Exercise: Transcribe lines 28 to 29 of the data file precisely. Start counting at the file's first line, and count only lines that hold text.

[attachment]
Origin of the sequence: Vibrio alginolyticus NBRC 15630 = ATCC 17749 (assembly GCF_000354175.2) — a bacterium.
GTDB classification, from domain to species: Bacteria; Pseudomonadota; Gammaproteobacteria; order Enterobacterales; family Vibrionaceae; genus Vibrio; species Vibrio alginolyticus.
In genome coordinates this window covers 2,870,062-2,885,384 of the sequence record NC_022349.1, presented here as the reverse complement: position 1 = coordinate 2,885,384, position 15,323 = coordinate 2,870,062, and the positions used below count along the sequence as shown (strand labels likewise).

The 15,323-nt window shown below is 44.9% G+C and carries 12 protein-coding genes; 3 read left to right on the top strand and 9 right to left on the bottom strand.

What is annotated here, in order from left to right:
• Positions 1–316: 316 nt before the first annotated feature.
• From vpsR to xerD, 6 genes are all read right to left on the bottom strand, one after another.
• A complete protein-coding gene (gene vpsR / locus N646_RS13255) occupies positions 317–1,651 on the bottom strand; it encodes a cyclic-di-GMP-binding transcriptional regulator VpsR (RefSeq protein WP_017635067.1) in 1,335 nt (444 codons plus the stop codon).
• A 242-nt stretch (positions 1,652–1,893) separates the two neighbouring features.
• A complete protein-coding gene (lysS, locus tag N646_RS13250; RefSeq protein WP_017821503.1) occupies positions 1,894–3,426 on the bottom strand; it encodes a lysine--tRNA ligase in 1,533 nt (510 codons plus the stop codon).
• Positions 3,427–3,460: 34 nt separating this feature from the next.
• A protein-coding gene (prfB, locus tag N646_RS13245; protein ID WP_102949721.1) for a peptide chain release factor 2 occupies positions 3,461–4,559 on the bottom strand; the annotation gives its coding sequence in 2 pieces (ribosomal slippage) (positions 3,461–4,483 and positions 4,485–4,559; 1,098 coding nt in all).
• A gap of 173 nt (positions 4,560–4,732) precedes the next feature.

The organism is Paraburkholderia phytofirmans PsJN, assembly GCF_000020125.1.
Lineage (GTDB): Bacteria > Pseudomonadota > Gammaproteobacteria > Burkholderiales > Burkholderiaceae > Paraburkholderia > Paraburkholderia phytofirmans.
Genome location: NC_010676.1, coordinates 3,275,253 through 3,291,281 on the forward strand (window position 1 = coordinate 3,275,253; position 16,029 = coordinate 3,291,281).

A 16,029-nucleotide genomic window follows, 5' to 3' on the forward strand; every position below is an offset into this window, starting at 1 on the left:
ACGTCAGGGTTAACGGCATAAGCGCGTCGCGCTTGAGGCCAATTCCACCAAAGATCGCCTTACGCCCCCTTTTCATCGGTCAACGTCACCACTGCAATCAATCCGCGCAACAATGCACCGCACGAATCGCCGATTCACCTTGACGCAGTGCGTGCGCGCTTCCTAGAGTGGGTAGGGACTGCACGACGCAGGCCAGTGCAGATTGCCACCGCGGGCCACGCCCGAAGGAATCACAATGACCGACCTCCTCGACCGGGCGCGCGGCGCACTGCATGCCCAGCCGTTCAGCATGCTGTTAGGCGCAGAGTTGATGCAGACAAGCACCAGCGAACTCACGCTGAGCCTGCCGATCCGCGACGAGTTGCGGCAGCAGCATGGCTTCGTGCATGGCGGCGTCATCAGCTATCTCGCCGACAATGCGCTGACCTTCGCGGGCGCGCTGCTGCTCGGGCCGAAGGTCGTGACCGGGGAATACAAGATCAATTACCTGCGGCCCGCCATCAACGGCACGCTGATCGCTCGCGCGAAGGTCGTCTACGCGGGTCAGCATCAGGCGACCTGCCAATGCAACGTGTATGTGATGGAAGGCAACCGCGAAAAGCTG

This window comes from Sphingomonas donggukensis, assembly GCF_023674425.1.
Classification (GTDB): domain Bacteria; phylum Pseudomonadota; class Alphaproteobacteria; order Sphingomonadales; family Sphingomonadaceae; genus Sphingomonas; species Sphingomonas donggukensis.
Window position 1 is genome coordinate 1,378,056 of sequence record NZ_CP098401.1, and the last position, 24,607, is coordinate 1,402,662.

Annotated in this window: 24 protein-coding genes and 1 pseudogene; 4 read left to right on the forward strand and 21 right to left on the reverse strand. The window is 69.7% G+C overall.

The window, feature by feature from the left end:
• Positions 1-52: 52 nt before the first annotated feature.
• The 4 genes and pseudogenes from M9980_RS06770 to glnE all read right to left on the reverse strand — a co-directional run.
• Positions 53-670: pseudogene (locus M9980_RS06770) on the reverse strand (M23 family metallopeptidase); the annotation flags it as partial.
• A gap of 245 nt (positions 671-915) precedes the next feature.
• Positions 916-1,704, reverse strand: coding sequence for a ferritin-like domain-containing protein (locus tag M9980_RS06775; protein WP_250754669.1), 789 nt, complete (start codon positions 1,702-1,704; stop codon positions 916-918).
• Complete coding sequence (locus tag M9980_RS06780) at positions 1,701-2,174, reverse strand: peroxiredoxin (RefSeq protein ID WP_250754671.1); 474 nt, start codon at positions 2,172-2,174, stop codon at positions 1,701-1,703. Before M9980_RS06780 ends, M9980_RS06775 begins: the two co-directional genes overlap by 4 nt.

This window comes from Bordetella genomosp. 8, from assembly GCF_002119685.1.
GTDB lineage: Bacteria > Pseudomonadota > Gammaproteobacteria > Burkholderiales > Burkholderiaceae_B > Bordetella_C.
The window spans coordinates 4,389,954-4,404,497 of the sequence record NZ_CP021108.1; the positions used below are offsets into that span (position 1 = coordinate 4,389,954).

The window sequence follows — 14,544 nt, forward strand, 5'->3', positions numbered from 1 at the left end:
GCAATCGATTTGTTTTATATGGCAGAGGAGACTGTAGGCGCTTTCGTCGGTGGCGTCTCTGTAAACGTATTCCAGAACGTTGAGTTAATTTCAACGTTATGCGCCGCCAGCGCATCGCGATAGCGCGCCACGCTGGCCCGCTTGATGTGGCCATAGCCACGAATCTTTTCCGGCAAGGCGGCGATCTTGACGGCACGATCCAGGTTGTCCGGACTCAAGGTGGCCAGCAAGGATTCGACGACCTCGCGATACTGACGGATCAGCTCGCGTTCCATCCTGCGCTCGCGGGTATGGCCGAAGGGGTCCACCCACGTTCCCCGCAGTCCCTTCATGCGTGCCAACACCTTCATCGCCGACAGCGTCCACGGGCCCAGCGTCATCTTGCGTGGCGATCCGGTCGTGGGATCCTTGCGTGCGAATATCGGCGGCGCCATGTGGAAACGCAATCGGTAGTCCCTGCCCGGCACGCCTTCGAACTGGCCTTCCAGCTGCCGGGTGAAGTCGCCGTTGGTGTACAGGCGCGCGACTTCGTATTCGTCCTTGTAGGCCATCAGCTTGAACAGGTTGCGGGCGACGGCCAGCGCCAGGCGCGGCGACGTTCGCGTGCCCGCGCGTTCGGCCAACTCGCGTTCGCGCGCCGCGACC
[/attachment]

• Positions 916-1,704, reverse strand: coding sequence for a ferritin-like domain-containing protein (locus tag M9980_RS06775; protein WP_250754669.1), 789 nt, complete (start codon positions 1,702-1,704; stop codon positions 916-918).
• Complete coding sequence (locus tag M9980_RS06780) at positions 1,701-2,174, reverse strand: peroxiredoxin (RefSeq protein ID WP_250754671.1); 474 nt, start codon at positions 2,172-2,174, stop codon at positions 1,701-1,703. Before M9980_RS06780 ends, M9980_RS06775 begins: the two co-directional genes overlap by 4 nt.